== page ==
VMware introduced Hypervisor/Host-based replication (HBR) to overcome the challenges of storage- based replication. With HBR, you can replicate the data of an individual virtual machine from one site to another. HBR provides  the granularity and flexibility of enabling replication on individual virtual machines residing on any supported storage for the ESXi, which addressed the major challenge of the storage agnostic solution. For example, you may choose to have iSCSI or Fibre-attach storage with VMFS on the production site and choose an NFS or VSAN based solution on the recovery site.

The hypervisor at the production site where the virtual machine is running can perform the initial replication (first full copy) and also track the changes and replicate them over to the recovery site. This is done with the help of a paired replication appliance deployed on both sites. An HBR-enabled machine can also utilize virtualization features such a HA or vMotion.

Designing the Solution

When designing a recovery solution, there are multiple factors to be considered covering all the components of the datacenter.


VMware Provides two offerings based for Disaster recovery solution with VMC on AWS.

  1. Using VMware Site Recovery Manager: This is an on-demand DRaaS solution that is delivered with vSphere replication and VMware Site Recovery Manager. With this service, along with enabling the add on from the VMC on AWS UI, you deploy a vSphere appliance in your on-premises vSphere environment. You can then Pair sites and replicate your critical VMs running in the on-premises environment to an SDDC created on VMC on AWS.

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  1. Using VMware Cloud Disaster Recovery : This is VMware's on-demand disaster recovery service that is delivered as an easy-to-use SaaS solution and offers cloud economics to help keep your disaster recovery costs under control. The target SDDC can be created immediately prior to performing a recovery and not upfront, while also supporting the replications in the steady state. The DRaaS connector is deployed as a virtual appliance that replicates the data to a Scale-Out Cloud File System (SCFS). This volume is mounted when we choose to perform a recovery as livemount on SDDC and since the VM are already in ESXi supported format recovery is handled at ease.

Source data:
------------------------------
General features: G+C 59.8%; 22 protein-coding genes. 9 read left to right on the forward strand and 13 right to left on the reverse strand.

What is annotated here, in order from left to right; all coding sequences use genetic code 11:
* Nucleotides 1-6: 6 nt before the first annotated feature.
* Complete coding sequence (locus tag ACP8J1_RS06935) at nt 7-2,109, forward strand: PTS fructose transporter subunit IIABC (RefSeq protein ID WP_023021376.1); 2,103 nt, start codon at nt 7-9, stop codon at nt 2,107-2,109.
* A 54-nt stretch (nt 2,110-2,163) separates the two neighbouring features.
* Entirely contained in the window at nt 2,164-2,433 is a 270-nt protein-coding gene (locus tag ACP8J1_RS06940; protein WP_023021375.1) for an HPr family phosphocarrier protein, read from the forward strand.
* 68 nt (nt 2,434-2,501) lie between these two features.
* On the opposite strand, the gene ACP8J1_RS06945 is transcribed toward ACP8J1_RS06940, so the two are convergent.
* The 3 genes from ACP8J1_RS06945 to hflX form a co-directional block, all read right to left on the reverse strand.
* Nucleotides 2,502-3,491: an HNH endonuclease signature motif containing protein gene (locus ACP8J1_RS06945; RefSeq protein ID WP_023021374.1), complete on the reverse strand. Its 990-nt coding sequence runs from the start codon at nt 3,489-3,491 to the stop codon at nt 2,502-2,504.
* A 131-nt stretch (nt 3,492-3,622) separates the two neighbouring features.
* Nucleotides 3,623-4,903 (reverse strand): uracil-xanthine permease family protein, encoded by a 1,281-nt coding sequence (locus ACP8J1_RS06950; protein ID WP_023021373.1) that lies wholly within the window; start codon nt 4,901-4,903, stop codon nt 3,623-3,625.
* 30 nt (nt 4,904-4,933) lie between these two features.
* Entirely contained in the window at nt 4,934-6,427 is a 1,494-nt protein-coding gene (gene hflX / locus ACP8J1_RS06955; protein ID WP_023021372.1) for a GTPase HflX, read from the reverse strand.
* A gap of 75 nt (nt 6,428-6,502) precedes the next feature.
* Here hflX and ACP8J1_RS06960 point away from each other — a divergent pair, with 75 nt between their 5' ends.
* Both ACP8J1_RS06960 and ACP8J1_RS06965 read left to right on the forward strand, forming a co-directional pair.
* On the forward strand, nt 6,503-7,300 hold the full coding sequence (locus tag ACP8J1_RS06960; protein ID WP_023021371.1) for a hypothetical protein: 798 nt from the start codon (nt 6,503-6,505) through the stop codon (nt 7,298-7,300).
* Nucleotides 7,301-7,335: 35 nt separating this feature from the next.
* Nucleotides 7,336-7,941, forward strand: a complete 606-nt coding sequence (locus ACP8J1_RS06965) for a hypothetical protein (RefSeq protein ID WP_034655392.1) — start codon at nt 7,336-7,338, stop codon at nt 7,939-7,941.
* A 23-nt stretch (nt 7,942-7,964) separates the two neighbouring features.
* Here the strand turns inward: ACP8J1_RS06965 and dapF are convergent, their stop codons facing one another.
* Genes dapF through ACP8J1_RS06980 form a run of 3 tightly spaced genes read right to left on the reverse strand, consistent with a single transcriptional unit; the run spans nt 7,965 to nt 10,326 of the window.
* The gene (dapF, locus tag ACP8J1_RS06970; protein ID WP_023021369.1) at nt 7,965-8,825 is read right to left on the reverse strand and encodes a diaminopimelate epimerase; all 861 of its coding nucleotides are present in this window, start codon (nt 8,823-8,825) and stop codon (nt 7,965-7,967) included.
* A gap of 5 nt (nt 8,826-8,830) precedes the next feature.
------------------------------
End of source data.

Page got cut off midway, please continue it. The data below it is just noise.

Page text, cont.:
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SDDC Planning

When you are selecting an SDDC as a recovery site,  you must cover these major categories of an SDDC.


  • When sizing the DR site you must analyze the current infrastructure that is deployed and list all resources that need to be protected.
  • When you have multiple on-prem datacenters, design the solution to either use one dedicated SDDC as a recovery site or plan to use in dual mode (each site as production and recovery site)
  • Deployment Type
  • Single Host SDDC
  • On-demand (also known as "just-in-time")
  • Pilot Light with cloud bursting


See the table below for detailed information:




Annual SDDC commitment

Available with Solution

SDDC startup time

Single Host SDDC

Single host SDDC deployed used for building and testing DR plans, after which the recovery SDDC can be deleted to save recurring costs.

vCloud DR

A single host SDDC does not provide any data protection does not offer production-level SLAs, and will automatically be torn down in 30 days. A single-host deployment should only be used for testing purposes and is not intended for production usage.